Secondhand Smoke Isn’t a Second Place Concern

Secondhand Smoke

Parents should take extra measures at home and in the car to protect their toddlers from secondhand and third hand dangers.

If you smoke or use tobacco products, science says you should quit to benefit not only your health, but also the health of those around you.

Secondhand smoke contains thousands of chemicals, many of which are toxic and can cause cancer. Secondhand smoke is especially harmful to toddlers, whose growing bodies are particularly vulnerable to the effects of these chemicals. Toddlers exposed to secondhand smoke are at danger of developing:

• Coughs, colds, wheezing and other breathing issues

• Ear infections and tooth decay

• More frequent and longer cases of illness

• Serious respiratory conditions like asthma, bronchitis and pneumonia

Long-term exposure to secondhand smoke in children from toddlerhood to beyond can also keep their lungs from developing fully. Additionally, these children are at greater risk for cataracts, heart disease and lung cancer.

Smoke Doesn’t Disappear

While direct exposure to secondhand smoke can be detrimental to young children, the lingering effects of third hand smoke can pose risks of their own, meaning that smokers should be extra careful if they have toddlers or are visiting friends with toddlers.

Third hand smoke refers to the smoke particles that are leftover on furniture, floors and other surfaces long after visible smoke has dissipated. If you’ve visited people who regularly smoke in their house or car, you can clearly smell third hand smoke. Third hand smoke can linger on surfaces for quite some time after just a single smoking session and requires a thorough—and often expensive—decontamination process to properly clean.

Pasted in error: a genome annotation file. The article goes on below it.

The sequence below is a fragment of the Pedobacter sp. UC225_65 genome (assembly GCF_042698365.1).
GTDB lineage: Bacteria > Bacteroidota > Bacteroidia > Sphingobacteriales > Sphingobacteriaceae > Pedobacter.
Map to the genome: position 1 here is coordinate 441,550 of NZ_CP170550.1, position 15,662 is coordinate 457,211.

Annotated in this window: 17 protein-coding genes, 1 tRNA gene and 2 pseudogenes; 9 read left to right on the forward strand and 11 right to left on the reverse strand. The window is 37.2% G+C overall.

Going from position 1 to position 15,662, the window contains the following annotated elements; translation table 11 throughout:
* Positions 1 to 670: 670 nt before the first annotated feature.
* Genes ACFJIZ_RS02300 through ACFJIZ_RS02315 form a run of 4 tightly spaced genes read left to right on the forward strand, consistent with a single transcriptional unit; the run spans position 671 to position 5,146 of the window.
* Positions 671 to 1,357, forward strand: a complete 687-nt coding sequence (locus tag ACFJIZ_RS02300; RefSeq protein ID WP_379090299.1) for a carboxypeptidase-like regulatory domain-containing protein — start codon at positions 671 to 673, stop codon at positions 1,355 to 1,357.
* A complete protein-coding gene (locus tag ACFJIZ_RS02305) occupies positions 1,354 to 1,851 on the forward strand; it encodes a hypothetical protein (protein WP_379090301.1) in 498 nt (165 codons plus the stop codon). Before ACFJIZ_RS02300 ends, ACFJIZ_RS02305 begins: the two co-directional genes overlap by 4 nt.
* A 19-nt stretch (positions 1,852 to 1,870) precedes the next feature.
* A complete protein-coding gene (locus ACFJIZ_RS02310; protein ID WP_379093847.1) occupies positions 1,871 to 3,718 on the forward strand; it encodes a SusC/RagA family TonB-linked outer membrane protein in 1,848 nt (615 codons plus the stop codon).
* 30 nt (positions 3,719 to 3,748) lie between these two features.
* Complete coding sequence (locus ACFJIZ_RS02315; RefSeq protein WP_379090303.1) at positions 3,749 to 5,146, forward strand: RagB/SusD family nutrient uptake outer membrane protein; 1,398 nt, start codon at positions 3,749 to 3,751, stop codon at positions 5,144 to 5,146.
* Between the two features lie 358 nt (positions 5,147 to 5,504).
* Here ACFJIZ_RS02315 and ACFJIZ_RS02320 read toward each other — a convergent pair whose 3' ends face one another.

Even with windows open and fans going, second and third hand smoke quickly accumulates inside rooms and cars. Perhaps unsurprisingly, smoking outside actually poses a risk for anyone within 20 feet of burning tobacco.

Similar to secondhand smoke, third hand smoke residue contains chemicals that are dangerous to those who come in contact with them and can even interact with other particles in the air to create more carcinogenic chemicals. The health risks from third hand smoke are greater for toddlers, who often crawl, press their faces against furniture and place objects in their mouth as they interact with their environment.

Keeping Toddlers Safe

If you’re a parent who has never smoked or has quit smoking, you’re already on the right path to providing a healthier home for your toddler. However, you may have friends or family who smoke, or you might find yourself in a situation where you can’t control the behaviors of others. It’s important to follow these steps to keep your toddler safe:

• Don’t designate a smoking room within the house—smoke can penetrate walls and spread to other rooms.

• Don’t bring toddlers to houses of smokers, even if they promise not to smoke when your little one is there.

• Hire babysitters who do not smoke.

• Limit smoking to the outdoors, and make sure no toddlers are outside when friends or family are smoking.

• Never allow smoking in your car, even when toddlers are not around.

There’s nothing wrong with reminding others to respect your wishes when it comes to secondhand smoke, especially when you have your child with you.

Sources: 

aappublications.org, academic.oup.com, cdc.gov, cdc.gov, cdc.gov, fda.gov, healthychildren.org, healthychildren.org, healthychildren.org, healthychildren.org, smokefree.gov, surgeongeneral.gov

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